"We must ensure food for tomorrow," he said.
Ban said there were a number of causes of the food crisis including climate change, long spells of drought, changing consumption patterns in major developing countries and the planting of crops for biofuel.
He said new measures had to go further than just providing emergency food relief when crises hit unlike the previous global response.
Fred Mousseau of the Oxfam aid agency told Al Jazeera that the setting up of the task force showed that the world was taking the problem seriously.
"All the main UN agencies, and the World Bank and IMF [International Monetary Fund] are getting together and recognising that we have a big problem to deal with and we need to do something about it," he said.
"That's a good start, to get together, have a concerted, coherent action plan put in place to address the current problems."
Ban said that the UN's Food and Agriculture Organisation has developed a $1.7 billion plan to provide seeds for farmers in the world's poorest countries.
"We must make every effort to support those farmers," Ban said.
He also hoped world leaders would come to a June meeting in Rome to find ways to tackle the food crisis.
He said the international community had previously not listened to warnings from the Food and Agriculture Organisation (FAO) and others.
"This time the whole United Nations is now leading this campaign to address this issue," he said.
Ban urged countries such as Brazil and Egypt to drop export restrictions on certain foods and commodities, saying they have actually reduced supplies and contributed to price hikes.
Food riots have erupted in Haiti, Egypt, Cameroon, Ivory Coast, Senegal, Burkina Faso, Ethiopia, Indonesia, Madagascar, the Philippines and Haiti in the past month
In Pakistan and Thailand, army troops have been deployed to avoid food being seized from fields and warehouses
Prices in these countries for foodstuffs such as rice, wheat, sorghum and maize have doubled
Causes of crisis range from financial speculation on food commodities, desertification, population increases, China and India's economic growth and use of grains to make biofuels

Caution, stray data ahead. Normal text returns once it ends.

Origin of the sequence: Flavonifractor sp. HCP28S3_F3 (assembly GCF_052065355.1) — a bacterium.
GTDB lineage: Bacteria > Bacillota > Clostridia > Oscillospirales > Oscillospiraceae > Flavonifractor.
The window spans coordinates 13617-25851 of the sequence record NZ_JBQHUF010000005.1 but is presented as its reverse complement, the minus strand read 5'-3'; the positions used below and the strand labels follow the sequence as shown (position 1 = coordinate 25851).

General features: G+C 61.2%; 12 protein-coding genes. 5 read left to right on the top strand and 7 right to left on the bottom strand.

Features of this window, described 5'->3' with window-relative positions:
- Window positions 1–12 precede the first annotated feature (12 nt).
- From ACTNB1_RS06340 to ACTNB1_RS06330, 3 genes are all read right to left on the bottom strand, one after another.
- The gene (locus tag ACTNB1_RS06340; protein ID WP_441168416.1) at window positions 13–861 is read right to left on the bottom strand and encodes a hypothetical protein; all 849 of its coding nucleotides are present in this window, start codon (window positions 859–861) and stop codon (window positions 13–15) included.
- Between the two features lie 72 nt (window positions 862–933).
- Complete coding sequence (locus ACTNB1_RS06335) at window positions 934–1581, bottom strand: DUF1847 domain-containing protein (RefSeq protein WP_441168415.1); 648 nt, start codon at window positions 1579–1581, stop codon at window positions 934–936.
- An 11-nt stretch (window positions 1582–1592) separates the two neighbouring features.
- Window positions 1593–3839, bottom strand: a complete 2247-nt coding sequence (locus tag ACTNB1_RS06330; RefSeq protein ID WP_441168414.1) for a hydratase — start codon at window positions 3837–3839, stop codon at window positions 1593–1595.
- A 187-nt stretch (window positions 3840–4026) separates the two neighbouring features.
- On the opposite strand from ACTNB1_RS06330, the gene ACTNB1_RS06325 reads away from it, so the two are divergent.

Cost of funding projects enabling governments to tackle food crisis could be up to $1.7bn
However world cereal production in 2008 is projected to increase by 2.6 per cent to a record 2,164 million tonnes
Source: United Nations Food and Agricultural Organisation (FAO)
Argentina, Brazil, Vietnam, India and Egypt have all imposed limitations on the export of certain produce in order to ensure food security for their populations.
"Domestic policy measures that correct distortions and do not jeopardise the supply response need to be put in place, together with budget support measures and balance of payments support for the most affected countries," Ban said.
His calls were echoed by Pascal Lamy, World Trade Organisation director general, and Robert Zoellick, head of the World Bank.
"We urge countries not to use export bans. These controls encourage hoarding, drive up prices and hurt the poorest people around the world," Zoellick said.
The call came after the Philippines, the world's largest importer of rice, urged the World Bank to use "moral persuasion" to urge nations to lift the bans.
"Everyone seems to be afraid to release it [rice] into the international market. It's going against pricing," Arthur Yap, agriculture secretary, said.
The Philippine government has announced plans to introduce "rice access cards" for the country's poor to buy subsidised grain in a bid to stave off an escalating food crisis.
Zoellick said 100 million people are estimated to have been pushed into poverty over the past two years.
"This is not a natural disaster," Zoellick said.
He said $475 million has already been pledged to WFP but more is needed.
"This crisis isn't over once the emergency needs are met," Zoellick said.
"The world can afford this ... I think we've now got the attention of the world community.
"We can't just replay this year after year after year."